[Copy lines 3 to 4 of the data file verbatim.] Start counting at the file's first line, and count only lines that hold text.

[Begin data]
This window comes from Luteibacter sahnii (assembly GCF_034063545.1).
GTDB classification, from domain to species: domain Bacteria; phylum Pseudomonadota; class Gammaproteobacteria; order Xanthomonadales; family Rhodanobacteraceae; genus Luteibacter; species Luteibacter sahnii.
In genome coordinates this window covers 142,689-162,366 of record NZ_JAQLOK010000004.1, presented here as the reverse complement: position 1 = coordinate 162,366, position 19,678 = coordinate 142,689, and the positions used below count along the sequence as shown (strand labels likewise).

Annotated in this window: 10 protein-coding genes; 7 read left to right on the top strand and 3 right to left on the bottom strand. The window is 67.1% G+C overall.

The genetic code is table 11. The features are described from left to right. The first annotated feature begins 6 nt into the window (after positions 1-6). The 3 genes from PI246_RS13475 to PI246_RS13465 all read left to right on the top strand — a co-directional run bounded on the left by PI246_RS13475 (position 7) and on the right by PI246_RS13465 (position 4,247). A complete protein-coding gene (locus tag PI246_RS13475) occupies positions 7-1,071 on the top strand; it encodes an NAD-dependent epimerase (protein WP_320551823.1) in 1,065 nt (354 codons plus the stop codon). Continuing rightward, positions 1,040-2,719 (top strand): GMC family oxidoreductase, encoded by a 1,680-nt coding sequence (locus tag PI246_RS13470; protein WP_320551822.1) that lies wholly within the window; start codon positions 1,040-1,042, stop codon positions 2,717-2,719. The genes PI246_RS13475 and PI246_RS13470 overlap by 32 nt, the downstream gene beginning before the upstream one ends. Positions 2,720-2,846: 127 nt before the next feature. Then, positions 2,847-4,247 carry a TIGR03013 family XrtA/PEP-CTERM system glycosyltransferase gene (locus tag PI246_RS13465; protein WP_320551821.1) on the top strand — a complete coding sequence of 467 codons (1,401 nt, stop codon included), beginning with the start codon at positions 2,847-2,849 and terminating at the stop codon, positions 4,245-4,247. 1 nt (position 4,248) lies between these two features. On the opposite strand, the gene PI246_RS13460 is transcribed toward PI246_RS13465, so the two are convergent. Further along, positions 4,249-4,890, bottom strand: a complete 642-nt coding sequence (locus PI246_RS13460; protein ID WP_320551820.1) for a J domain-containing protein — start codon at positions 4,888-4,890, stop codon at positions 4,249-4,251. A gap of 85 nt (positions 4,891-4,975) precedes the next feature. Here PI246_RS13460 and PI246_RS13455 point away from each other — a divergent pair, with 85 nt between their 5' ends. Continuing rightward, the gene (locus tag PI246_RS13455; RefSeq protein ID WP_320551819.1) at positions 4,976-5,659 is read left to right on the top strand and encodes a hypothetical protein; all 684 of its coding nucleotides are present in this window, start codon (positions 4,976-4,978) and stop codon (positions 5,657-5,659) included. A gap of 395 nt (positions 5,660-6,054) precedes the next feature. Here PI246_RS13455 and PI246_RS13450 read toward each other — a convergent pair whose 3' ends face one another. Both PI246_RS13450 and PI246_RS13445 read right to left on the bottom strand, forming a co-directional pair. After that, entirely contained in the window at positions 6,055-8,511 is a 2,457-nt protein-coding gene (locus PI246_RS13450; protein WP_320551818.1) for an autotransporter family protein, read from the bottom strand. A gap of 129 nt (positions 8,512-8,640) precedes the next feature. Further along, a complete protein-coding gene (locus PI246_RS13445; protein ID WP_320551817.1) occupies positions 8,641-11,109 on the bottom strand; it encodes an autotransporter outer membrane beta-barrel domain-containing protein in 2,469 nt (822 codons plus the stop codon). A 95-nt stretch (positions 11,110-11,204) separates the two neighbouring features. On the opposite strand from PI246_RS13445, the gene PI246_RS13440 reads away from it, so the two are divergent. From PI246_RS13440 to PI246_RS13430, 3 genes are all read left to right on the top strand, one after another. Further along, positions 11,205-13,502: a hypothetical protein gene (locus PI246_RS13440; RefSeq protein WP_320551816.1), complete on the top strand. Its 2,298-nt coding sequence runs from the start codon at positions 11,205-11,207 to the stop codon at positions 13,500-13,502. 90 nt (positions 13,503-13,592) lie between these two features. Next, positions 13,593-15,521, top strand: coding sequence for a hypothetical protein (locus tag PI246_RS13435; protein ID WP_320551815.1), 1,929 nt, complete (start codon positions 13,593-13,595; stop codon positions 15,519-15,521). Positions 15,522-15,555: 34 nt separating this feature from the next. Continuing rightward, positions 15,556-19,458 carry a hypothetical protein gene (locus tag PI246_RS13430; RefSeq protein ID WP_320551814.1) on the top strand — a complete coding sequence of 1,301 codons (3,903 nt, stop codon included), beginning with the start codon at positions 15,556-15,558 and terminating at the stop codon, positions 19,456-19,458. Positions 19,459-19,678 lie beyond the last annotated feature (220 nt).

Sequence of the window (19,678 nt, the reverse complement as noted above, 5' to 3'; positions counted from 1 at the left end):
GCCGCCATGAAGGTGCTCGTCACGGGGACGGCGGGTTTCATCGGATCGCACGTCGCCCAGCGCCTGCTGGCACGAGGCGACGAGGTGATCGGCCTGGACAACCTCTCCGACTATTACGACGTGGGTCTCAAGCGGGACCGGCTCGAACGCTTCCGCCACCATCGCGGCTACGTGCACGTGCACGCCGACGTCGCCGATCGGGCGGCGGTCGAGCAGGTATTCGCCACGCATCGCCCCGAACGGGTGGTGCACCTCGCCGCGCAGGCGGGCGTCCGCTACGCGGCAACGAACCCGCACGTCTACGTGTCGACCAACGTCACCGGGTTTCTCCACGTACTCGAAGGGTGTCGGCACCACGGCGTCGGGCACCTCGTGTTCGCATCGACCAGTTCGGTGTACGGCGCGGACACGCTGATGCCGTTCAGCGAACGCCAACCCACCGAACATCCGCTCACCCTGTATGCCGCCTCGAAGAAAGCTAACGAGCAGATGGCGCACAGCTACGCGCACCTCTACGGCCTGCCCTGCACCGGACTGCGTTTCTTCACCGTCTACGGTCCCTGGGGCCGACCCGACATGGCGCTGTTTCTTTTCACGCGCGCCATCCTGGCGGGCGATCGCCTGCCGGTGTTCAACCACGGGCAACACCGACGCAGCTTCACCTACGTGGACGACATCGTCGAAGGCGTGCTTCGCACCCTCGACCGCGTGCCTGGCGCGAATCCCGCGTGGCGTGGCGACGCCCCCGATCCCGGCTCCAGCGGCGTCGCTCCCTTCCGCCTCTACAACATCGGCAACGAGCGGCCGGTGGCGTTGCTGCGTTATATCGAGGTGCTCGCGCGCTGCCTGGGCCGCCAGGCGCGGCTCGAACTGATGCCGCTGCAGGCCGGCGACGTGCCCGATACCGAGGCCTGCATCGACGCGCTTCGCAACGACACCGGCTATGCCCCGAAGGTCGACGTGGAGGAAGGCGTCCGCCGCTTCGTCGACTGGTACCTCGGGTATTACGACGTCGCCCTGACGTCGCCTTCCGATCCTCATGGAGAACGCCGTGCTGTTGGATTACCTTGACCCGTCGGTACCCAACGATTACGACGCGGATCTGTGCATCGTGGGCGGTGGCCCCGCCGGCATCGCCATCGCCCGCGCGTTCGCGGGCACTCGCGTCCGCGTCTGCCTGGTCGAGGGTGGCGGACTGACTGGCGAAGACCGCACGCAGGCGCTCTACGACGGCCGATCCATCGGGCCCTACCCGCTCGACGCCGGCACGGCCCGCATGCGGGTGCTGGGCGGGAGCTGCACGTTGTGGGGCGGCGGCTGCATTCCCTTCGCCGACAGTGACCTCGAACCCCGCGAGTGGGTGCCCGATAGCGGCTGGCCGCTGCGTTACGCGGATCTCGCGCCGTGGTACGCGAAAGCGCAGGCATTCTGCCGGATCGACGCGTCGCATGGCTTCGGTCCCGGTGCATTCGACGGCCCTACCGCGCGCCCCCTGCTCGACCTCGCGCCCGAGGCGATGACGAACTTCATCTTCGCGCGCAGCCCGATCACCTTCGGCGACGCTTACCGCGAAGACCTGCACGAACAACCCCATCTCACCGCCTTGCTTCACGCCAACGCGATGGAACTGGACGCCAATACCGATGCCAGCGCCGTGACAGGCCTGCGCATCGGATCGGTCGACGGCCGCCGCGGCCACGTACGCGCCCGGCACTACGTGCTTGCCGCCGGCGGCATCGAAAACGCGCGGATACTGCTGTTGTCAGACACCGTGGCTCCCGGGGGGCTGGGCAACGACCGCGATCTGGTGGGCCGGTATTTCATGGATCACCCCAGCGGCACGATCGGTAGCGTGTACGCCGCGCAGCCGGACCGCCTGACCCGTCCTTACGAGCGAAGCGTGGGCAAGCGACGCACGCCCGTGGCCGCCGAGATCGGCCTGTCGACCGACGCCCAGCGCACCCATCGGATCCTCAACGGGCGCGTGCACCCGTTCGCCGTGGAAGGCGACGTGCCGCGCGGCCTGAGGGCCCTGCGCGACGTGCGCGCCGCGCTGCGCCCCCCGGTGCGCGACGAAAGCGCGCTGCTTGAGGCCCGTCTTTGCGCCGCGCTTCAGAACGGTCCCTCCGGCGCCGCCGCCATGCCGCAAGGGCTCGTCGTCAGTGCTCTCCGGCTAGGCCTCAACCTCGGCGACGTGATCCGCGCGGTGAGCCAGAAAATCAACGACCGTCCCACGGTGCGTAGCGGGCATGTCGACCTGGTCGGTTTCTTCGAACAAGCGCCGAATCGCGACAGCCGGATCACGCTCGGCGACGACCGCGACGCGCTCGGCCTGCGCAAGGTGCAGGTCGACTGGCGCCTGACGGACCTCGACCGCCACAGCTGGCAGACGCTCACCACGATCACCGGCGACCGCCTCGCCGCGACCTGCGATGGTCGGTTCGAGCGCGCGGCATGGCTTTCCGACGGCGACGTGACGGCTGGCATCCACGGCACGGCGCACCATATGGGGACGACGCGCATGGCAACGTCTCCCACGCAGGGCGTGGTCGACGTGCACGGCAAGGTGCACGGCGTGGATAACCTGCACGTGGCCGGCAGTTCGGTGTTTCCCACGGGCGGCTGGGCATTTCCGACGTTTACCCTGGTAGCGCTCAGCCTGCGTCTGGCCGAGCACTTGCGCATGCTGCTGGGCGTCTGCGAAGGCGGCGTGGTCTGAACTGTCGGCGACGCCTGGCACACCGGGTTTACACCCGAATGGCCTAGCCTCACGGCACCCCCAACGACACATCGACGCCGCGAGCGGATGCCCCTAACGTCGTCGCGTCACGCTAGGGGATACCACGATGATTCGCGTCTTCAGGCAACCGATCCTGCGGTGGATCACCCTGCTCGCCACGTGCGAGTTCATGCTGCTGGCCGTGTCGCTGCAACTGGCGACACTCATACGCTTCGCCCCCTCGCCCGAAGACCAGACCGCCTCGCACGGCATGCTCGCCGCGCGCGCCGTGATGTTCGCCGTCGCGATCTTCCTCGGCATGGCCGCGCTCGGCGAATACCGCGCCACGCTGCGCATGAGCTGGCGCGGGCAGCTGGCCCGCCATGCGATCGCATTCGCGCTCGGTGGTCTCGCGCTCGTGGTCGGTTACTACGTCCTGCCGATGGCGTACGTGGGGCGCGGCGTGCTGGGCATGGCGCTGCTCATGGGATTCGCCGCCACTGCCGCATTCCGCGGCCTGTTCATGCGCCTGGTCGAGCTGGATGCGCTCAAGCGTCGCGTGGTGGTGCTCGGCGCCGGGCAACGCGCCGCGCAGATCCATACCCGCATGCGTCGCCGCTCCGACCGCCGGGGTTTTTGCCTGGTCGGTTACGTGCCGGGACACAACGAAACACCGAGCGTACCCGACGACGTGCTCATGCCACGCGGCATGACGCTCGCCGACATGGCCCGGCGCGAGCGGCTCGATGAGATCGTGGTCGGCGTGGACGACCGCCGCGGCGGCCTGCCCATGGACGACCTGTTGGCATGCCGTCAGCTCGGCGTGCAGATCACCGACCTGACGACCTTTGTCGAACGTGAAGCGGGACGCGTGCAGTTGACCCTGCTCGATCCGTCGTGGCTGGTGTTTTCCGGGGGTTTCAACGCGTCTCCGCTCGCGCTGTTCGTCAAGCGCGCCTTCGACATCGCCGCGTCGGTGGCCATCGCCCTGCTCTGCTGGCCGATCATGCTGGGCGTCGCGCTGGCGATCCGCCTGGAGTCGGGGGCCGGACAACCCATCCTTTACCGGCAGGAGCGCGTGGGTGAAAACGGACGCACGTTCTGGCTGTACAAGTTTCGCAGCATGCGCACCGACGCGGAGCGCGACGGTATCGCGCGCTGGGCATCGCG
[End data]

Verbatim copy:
In genome coordinates this window covers 142,689-162,366 of record NZ_JAQLOK010000004.1, presented here as the reverse complement: position 1 = coordinate 162,366, position 19,678 = coordinate 142,689, and the positions used below count along the sequence as shown (strand labels likewise).

Annotated in this window: 10 protein-coding genes; 7 read left to right on the top strand and 3 right to left on the bottom strand. The window is 67.1% G+C overall.